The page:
After a couple of hours of looking, I decided to do it myself. Here comes a recipe for deploying a custom model to Sagemaker using AWS CDK.

The following steps assume you have knowledge of CDK and Sagemaker. I’ll try to explain as much as I can but if anything is unclear please refer to the docs.


  1. Prepare containerised application serving your model.
  2. Create Sagemaker model.
  3. Create Sagemaker Endpoint configuration.
  4. Deploy Sagemaker Endpoint.

Unfortunately, AWS CDK does not support higher-level constructs for Sagemaker. You have to use CloudFormation constructs which start with the prefix Cfn. Higher-level constructs for Sagemaker are not on the roadmap as of March 2021.

Dockerfile to serve model

First thing is to have your app in a container form, so it can be deployed in a predictable way. It’s difficult to help with this step as each model may require different dependencies or actions. What I can recommend is to go over This page explains the steps required to prepare a container that can serve a model on Sagemaker. It may also be helpful to read this part on how your docker image will be used.

Define Sagemaker model

Once you have your model in a container form it is time to create a Sagemaker model. There are 3 elements to a Sagemaker model:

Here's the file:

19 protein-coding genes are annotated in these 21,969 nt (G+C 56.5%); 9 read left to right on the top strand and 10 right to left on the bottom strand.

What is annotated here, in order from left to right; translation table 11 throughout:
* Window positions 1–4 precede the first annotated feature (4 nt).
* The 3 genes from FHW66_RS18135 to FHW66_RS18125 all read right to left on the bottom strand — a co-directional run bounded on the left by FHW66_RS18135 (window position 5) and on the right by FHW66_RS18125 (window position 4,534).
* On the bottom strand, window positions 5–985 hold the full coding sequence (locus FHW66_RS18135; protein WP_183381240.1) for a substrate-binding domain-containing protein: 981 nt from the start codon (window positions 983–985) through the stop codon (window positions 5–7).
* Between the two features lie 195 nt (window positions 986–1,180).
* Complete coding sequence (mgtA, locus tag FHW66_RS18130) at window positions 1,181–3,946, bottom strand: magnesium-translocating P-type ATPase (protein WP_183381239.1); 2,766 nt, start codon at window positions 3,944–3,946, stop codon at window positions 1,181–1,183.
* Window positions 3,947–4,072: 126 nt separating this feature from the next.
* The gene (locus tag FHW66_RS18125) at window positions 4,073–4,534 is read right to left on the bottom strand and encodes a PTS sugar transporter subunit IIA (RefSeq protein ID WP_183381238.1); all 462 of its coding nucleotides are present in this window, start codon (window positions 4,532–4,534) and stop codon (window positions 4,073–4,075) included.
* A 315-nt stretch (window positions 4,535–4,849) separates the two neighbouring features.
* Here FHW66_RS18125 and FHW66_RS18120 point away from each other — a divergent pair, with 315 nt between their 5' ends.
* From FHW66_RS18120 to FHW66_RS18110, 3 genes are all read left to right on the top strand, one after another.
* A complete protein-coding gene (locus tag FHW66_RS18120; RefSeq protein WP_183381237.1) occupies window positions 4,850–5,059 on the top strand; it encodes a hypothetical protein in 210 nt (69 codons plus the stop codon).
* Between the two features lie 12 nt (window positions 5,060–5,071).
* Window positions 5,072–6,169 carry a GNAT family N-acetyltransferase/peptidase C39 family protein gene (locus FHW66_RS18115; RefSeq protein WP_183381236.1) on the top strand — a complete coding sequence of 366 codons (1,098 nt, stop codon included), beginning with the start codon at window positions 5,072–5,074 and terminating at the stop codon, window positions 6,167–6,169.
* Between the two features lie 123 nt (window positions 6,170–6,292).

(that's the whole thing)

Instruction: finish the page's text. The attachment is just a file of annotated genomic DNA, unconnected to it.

• Container definition
  • VPC configuration for a model
  • Model definition

Adding container definition to your app is simple (the hard part of creating a docker image is already done). The container definition will be used by the Sagemaker model.

asset = DockerImageAsset(

primary_container_definition = sagemaker.CfnModel.ContainerDefinitionProperty(
)Code language: PHP (php)

Creating Vpc is pretty straightforward, you have to remember about creating public and private subnets.

vpc = ec2.Vpc(
            name="public-model-subnet", subnet_type=ec2.SubnetType.PUBLIC
            name="private-model-subnet", subnet_type=ec2.SubnetType.PRIVATE
model_vpc_config = 
        subnets=[s.subnet_id for s in vpc.private_subnets],
        )Code language: PHP (php)

Creating a model is putting all created things together.

model = sagemaker.CfnModel(
)Code language: PHP (php)

At this point, cdk deploy would create Sagemaker model with an ML model of your choice.

Define endpoint configuration

We are not done yet as the model has to be exposed. Sagemaker Endpoint is perfect for this and in the next step we create endpoint configuration.

Endpoint configuration describes resources that will serve your model.

model_endpoint_config = sagemaker.CfnEndpointConfig(
)Code language: PHP (php)

Create Sagemaker Endpoint

Last step is extremely simple. We take the configuration created earlier and create an endpoint.

model_endpoint = sagemaker.CfnEndpoint(
    "model-endpoint", endpoint_config_name=model_endpoint_config.attr_endpoint_config_name,
)Code language: PHP (php)